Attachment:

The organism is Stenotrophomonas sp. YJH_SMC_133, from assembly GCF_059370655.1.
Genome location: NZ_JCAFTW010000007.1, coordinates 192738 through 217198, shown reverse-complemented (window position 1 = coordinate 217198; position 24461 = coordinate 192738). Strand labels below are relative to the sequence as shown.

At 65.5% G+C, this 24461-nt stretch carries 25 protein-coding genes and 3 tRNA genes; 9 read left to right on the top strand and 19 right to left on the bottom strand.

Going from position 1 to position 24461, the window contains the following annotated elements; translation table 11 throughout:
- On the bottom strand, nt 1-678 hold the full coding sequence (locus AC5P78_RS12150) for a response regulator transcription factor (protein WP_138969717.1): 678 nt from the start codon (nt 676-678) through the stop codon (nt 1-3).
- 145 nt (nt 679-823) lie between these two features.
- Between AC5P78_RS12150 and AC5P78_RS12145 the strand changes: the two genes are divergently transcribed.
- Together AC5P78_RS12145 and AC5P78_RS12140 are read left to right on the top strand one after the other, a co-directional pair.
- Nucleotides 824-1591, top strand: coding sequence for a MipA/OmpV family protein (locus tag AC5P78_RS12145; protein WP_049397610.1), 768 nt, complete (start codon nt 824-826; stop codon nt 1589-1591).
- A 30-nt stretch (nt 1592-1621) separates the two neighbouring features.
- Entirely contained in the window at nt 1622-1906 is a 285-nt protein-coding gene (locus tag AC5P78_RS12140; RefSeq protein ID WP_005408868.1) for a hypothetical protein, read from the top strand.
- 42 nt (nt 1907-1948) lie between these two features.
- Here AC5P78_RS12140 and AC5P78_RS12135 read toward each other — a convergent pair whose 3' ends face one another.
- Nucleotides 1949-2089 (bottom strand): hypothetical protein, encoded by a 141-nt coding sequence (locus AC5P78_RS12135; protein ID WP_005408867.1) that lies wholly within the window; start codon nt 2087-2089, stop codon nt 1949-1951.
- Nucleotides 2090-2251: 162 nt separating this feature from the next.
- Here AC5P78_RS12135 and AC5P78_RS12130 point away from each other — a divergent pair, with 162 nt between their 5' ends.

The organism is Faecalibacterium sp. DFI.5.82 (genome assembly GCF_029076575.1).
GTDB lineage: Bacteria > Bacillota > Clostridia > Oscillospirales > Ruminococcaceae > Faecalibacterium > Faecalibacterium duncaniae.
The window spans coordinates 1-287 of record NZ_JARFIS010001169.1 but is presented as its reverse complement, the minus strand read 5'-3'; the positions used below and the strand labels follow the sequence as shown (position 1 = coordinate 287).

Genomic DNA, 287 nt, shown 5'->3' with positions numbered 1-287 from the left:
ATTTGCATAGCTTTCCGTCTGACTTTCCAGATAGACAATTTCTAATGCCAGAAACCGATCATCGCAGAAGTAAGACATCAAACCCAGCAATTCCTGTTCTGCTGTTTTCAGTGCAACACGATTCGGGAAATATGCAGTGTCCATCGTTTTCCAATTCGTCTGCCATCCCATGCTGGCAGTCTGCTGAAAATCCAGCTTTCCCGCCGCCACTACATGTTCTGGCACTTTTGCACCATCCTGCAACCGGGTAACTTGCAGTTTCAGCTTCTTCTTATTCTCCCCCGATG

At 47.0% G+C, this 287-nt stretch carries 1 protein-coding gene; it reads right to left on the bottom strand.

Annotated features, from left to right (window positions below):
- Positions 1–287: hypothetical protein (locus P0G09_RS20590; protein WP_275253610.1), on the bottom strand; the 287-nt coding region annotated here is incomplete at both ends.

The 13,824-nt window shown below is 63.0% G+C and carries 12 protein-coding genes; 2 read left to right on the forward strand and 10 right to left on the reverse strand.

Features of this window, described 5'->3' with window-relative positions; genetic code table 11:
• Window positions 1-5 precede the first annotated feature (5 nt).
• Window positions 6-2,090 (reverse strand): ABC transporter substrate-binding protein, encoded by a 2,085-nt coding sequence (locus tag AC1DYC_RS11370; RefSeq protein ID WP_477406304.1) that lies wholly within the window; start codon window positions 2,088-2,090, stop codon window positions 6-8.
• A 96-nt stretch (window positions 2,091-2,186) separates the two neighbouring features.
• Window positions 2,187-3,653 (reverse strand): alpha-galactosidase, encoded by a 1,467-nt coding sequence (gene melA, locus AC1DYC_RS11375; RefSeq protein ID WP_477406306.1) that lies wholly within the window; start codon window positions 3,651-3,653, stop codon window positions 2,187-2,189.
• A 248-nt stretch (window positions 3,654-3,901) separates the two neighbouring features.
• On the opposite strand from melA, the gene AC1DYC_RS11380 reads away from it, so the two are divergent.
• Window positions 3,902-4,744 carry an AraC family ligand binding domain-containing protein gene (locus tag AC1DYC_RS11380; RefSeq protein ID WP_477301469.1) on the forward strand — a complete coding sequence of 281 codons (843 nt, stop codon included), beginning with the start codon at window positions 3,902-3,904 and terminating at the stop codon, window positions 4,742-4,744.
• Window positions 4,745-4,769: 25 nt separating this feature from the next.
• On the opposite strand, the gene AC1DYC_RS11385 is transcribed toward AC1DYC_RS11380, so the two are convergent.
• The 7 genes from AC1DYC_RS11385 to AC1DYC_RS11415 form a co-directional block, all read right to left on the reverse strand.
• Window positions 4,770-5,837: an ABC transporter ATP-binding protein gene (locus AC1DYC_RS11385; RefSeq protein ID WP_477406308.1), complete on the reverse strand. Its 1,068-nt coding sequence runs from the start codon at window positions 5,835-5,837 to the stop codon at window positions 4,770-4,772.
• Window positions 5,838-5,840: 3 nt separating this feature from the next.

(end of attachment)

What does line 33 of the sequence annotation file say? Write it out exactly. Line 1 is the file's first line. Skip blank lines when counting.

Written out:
• Window positions 3,902-4,744 carry an AraC family ligand binding domain-containing protein gene (locus tag AC1DYC_RS11380; RefSeq protein ID WP_477301469.1) on the forward strand — a complete coding sequence of 281 codons (843 nt, stop codon included), beginning with the start codon at window positions 3,902-3,904 and terminating at the stop codon, window positions 4,742-4,744.